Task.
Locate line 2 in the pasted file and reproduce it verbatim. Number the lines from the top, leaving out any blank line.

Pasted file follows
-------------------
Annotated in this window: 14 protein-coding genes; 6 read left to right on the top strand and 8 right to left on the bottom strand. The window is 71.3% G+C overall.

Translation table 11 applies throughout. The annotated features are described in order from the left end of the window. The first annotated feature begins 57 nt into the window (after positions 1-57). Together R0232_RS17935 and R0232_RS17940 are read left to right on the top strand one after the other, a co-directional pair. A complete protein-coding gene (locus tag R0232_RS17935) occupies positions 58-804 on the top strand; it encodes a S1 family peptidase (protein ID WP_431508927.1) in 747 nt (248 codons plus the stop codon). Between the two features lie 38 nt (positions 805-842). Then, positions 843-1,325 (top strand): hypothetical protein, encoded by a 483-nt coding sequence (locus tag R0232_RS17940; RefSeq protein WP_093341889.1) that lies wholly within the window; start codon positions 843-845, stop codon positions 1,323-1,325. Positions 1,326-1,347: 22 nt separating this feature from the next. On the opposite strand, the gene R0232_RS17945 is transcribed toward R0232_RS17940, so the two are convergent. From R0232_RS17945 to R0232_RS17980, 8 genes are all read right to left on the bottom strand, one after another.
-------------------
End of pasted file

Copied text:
Translation table 11 applies throughout. The annotated features are described in order from the left end of the window. The first annotated feature begins 57 nt into the window (after positions 1-57). Together R0232_RS17935 and R0232_RS17940 are read left to right on the top strand one after the other, a co-directional pair. A complete protein-coding gene (locus tag R0232_RS17935) occupies positions 58-804 on the top strand; it encodes a S1 family peptidase (protein ID WP_431508927.1) in 747 nt (248 codons plus the stop codon). Between the two features lie 38 nt (positions 805-842). Then, positions 843-1,325 (top strand): hypothetical protein, encoded by a 483-nt coding sequence (locus tag R0232_RS17940; RefSeq protein WP_093341889.1) that lies wholly within the window; start codon positions 843-845, stop codon positions 1,323-1,325. Positions 1,326-1,347: 22 nt separating this feature from the next. On the opposite strand, the gene R0232_RS17945 is transcribed toward R0232_RS17940, so the two are convergent. From R0232_RS17945 to R0232_RS17980, 8 genes are all read right to left on the bottom strand, one after another.